The record reflects that Bhatia charged that the misrepresentations tainted his actions with respect to the entire contract and not just the arbitration clause. This appears from his affidavits, the treatment he accorded the execution of the instruments, and the memorandum filed herein. Bhatia filed two affidavits in opposition to the motion for arbitration. In the first affidavit he contended that the agreements were not explained to him and that he had no bargaining opportunity as to their contents. That affidavit was offered in support of Bhatia's argument that the Dean Witter contracts were invalid as contracts of adhesion. In the brief in opposition to the arbitration motion, Bhatia contended that "the mandates of the arbitration clause should be avoided because the Customer Agreement between Plaintiff and Defendants is a contract of adhesion." In the second affidavit, Bhatia again referred to the execution of the Dean Witter Customer Agreements in general terms. The second affidavit was filed after Dean Witter had underscored for the district court that Bhatia had not raised any allegation of fraud in regard to the execution of the customer agreement as a whole, or the arbitration clause in particular. The second affidavit repeated references to Johnston's alleged misrepresentations as they related to the entirety of the Customer Agreement.

Bhatia's first affidavit stated in pertinent part:


I signed these Agreements according to the instructions given by Erik Johnston, and I signed where he indicated that I should. Mr. Johnston did not explain any of the fine print clauses contained in the Customer's Agreements. Particularly, he did not explain the significance of paragraph 16, the arbitration clause. . . . The Customer's Agreements were printed and prepared by Dean Witter. I did not negotiate their contents nor did I discuss those contents with either Erik Johnston or any other representative of Dean Witter. I was never given any indication that I could delete or modify paragraph 16 or any other clause in the Agreements . . . I was not aware of the existence of paragraph 16 until after I brought this lawsuit. . . . (Emphasis added.)

Bhatia's second affidavit states in part:


On or about July 21, 1982, Mr. Johnston brought over a stack of papers for me to sign, which he on occasion did. Among those papers were the Customer's Agreements with Dean Witter. He pointed them out and instructed me to sign them, telling me that they were the same as the Customer's Agreements I had signed at Rotan Mosle. . . .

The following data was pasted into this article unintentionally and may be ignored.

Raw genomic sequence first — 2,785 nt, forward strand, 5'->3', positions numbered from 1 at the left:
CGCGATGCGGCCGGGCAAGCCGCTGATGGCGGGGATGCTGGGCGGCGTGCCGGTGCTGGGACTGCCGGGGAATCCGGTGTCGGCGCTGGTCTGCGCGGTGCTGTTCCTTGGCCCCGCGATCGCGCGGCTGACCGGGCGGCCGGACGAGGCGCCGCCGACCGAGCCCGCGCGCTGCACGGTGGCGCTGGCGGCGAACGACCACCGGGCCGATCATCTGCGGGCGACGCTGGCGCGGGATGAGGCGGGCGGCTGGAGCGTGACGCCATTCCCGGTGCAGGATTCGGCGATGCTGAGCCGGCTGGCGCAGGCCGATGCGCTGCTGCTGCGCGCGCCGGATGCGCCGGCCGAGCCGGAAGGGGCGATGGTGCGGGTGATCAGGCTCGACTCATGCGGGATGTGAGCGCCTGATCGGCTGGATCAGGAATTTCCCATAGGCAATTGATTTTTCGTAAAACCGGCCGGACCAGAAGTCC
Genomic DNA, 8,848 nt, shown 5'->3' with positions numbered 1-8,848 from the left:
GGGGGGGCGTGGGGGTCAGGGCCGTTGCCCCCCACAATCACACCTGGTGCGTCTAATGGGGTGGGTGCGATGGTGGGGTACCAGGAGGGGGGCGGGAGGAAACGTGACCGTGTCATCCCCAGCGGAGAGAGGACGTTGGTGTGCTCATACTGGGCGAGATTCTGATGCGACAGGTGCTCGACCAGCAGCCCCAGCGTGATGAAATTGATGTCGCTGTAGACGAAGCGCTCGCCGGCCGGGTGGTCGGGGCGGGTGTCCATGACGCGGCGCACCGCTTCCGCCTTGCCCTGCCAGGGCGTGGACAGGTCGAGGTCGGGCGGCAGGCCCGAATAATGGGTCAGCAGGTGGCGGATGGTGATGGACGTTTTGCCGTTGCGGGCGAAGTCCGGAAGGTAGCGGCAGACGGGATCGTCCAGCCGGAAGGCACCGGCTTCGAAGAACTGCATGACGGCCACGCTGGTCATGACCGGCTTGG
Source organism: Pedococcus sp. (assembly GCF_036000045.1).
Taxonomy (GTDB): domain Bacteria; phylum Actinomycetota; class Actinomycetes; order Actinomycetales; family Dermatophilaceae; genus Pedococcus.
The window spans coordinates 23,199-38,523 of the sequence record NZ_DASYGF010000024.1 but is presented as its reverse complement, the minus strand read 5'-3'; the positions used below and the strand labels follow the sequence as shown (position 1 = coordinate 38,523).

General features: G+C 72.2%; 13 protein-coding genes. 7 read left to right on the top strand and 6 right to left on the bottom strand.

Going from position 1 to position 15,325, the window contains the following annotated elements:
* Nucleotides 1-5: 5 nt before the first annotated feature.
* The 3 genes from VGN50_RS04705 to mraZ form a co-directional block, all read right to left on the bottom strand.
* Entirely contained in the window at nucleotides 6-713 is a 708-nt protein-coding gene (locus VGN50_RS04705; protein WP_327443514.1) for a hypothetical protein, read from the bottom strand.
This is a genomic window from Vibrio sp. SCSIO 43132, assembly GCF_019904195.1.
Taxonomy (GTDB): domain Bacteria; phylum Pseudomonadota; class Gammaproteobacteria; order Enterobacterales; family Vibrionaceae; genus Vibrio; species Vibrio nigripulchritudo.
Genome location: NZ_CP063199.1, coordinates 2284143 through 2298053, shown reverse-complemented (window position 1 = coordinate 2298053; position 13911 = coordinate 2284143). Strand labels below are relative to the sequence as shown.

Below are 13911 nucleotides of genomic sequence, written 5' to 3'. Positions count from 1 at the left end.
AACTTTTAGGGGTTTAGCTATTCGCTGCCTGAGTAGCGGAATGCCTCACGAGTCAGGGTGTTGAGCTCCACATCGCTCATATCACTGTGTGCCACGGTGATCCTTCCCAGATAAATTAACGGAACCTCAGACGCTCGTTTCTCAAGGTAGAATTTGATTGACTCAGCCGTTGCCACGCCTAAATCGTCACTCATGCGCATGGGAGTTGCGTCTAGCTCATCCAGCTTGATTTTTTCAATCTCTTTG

At no time did Mr. Johnston inform me that the Arbitration Clause in the Dean Witter Agreements was in any way different from the Arbitration Clause in the Rotan Mosle Agreements. At no time did Mr. Johnston inform me that my legal rights under Dean Witter Agreements were in any way different than my rights had been under the Rotan Mosle Agreements.

As previously noted, in addition to the difference in the Arbitration Agreement there were significant differences in other provisions. We are persuaded that Bhatia did not assert that the arbitration clause alone, as opposed to the Customer Agreement generally, was induced by the misrepresentations and actions of Johnston. Accordingly, the Supreme Court's holding in Prima Paint dictates that Bhatia's claim that the contract is invalid must be referred to arbitration. In addition, we are not convinced that Bhatia has made a sufficient showing to entitle him to a trial by a jury under the Arbitration Act. See T R Enterprises v. Continental Grain Co., 613 F.2d 1272 (5th Cir. 1980). As the party resisting arbitration, Bhatia has the burden of showing that he is entitled to a jury trial under § 4 of the Arbitration Act. Merrill Lynch, Pierce, Fenner Smith, Inc. v. Haydu, 637 F.2d 391 (5th Cir., Unit B. 1981).

For the foregoing reasons, we conclude that the district court properly ordered arbitration, and stayed trial on the pendent state law claims pending arbitration, and its judgment is AFFIRMED.


[18] THORNBERRY, Circuit Judge, concurring specially:

I have no problem with the result reached by the majority, but I am troubled by the route taken to reach it.

I would hold that Bhatia loses because he did not allege reliance on Johnston's misrepresentations and thus cannot prove fraud of any kind. Bhatia does not lose because he alleged fraud in the inducement of the contract rather than fraud in the inducement of the arbitration clause. Because Bhatia cannot prove fraud at all, it seems to me that the majority's reliance on Prima Paint as it does is only confusing.